As their **3-day STRIKE**approaches, nursing home workers speak out about unsafe staffing levels in their facilities

Press Contact:
Terry Carter, 213 uies
October 12, 2023

Workers at four facilities across the Southland plan to walk out to demand safe staffing, an end to safety violations and the dumping of psychiatric patients.

Southern California—Nursing home union members from SEIU Local 2015 hosted a press conference at the Local’s Los Angeles headquarters in anticipation of their 3-day unfair labor practice strike against four facilities belonging to healthcare giant Brius Rockport: Vernon Healthcare Center (Los Angeles), Norwalk Skilled Nursing and Healthcare Center (Norwalk), Montrose Springs Skilled Nursing and Healthcare Center (Montrose), and Gardenview Skilled Nursing and Healthcare Centre (Claremont). 

Speakers were accompanied by various community allies, including the following people: Assemblymember Miguel Santiago, City of Alhambra Councilmember Sasha Renee Perez, City of Huntington Park Councilmember Karina Macias, Commissioner Phulante Riddle, City of Bell Gardens Councilmember Jorgel Chavez, Maya Douglas (Assemblymember Mike Gipson’s District Director), LACDP Chair Mark Gonzalez, and Assemblymember Tina McKinnor.

Workers addressed:

  • The understaffing crisis plaguing nursing home facilities.
  • Health and safety violations issues from the state.
  • How Brius facilities need to rise to the occasion and recognize the social and racial justice imperative of staffing standards. 
  • The way nursing home workers are burning out, both emotionally and physically. 
  • The inequities involved in understaffing.
  • The overflow of psych patients that employees aren’t trained to care for and resulting incidences of workplace violence.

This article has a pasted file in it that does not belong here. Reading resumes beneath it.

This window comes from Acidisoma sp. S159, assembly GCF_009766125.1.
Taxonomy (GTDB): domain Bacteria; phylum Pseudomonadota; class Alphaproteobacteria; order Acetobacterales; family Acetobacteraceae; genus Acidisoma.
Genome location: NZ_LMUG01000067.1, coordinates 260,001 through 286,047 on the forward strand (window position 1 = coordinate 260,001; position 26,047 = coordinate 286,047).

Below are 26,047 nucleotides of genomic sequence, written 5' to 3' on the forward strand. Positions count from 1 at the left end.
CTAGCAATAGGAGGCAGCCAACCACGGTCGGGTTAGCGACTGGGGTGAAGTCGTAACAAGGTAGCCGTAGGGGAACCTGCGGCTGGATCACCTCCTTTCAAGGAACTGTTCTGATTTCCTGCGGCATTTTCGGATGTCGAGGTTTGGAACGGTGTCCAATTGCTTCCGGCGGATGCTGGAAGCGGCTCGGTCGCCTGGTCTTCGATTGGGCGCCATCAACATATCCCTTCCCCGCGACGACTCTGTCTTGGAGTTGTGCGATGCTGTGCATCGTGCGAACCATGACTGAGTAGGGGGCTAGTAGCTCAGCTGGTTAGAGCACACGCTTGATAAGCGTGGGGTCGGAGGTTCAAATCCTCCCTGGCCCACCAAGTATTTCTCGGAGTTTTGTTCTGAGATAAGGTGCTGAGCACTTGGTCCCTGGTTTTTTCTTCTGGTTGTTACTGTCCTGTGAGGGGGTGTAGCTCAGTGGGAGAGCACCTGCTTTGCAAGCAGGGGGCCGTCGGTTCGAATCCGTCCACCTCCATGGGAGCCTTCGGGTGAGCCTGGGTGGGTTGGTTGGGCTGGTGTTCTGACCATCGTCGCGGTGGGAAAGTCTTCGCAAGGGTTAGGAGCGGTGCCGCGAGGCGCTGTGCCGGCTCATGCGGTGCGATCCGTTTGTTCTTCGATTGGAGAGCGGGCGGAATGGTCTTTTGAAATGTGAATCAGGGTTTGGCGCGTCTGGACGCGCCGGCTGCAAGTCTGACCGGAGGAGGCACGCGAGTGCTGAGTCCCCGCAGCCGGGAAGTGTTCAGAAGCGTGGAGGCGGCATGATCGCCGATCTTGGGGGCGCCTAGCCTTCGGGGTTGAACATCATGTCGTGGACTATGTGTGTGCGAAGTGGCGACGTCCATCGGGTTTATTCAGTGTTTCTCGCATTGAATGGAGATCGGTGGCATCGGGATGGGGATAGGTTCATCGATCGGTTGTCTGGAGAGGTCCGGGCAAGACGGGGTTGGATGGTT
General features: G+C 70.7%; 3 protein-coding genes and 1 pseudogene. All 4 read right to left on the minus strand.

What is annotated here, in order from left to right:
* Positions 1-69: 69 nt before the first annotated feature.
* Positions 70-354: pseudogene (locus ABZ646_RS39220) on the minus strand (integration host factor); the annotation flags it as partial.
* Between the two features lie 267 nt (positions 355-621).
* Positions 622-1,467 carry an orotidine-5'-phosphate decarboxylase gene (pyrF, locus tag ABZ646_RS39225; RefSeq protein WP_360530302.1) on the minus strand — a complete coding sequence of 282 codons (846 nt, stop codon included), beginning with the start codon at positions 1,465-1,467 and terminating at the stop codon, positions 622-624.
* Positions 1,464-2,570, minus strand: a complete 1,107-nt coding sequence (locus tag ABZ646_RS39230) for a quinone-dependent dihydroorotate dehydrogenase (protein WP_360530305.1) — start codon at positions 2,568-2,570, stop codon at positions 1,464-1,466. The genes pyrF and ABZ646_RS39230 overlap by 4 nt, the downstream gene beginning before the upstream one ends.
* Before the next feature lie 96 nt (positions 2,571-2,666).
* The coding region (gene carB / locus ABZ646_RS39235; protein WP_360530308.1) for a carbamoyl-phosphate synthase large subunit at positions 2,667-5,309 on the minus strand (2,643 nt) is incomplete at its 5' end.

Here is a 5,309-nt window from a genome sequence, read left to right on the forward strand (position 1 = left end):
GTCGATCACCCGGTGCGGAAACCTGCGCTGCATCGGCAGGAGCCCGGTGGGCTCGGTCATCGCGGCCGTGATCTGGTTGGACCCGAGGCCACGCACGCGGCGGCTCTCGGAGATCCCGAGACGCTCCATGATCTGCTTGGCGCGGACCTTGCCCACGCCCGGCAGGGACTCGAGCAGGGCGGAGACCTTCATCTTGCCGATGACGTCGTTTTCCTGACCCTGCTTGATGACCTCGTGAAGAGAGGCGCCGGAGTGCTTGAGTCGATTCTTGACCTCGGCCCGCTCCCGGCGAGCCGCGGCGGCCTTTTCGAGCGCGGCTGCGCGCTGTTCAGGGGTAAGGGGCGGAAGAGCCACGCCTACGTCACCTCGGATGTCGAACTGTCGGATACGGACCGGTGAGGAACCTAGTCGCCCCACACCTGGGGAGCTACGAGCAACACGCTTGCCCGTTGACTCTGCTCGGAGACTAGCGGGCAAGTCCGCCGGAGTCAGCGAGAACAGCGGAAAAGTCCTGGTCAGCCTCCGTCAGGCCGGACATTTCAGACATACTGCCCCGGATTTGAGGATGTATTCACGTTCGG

“Right now, Brius facility workers—including workers at my facility—plan to strike later this month. We need to bring attention to dangerously low staffing levels, as well as the lack of special training to handle the unique needs of all the younger psychiatric patients we’re getting,” said Maria Alejandra, a CNA at the City of Claremont’s Gardenview Healthcare and Wellness Centre. “Recently, I was transferring my patient from their bed to a wheelchair. The psych resident in the bed next to my patient wanted to get out of bed and was demanding medication that they weren’t supposed to take yet. When this psych patient tried to get out of bed and wander off, I tried to guide them back into bed, but they kept getting angrier and angrier. When I turned to wheel my other patient out of the room so that nothing would happen to them, the psych patient got anxious or agitated and started kicking and hitting me from behind and started attacking the other resident who was in the wheelchair.” 

Maria Alejandra is not the only nursing home worker with a story about workplace violence. Far too often, nursing home employees are made to endure an unsafe workplace, all so that nursing home owners can boost their bottom line. This needs to change, and it needs to change with safer staffing.

“Understaffing nursing home facilities means health and safety risks and injuries—it’s that simple. As more and more people age into the care industry, the staffing shortage in our nursing homes becomes more urgent,” said SEIU 2015 Executive Vice President, Kim Evon. “Our members know the only way to keep residents and staff safe is by attracting more nursing home workers with a livable wage and benefits.”

To learn more about SEIU Local 2015 visit or on social media @SEIU2015.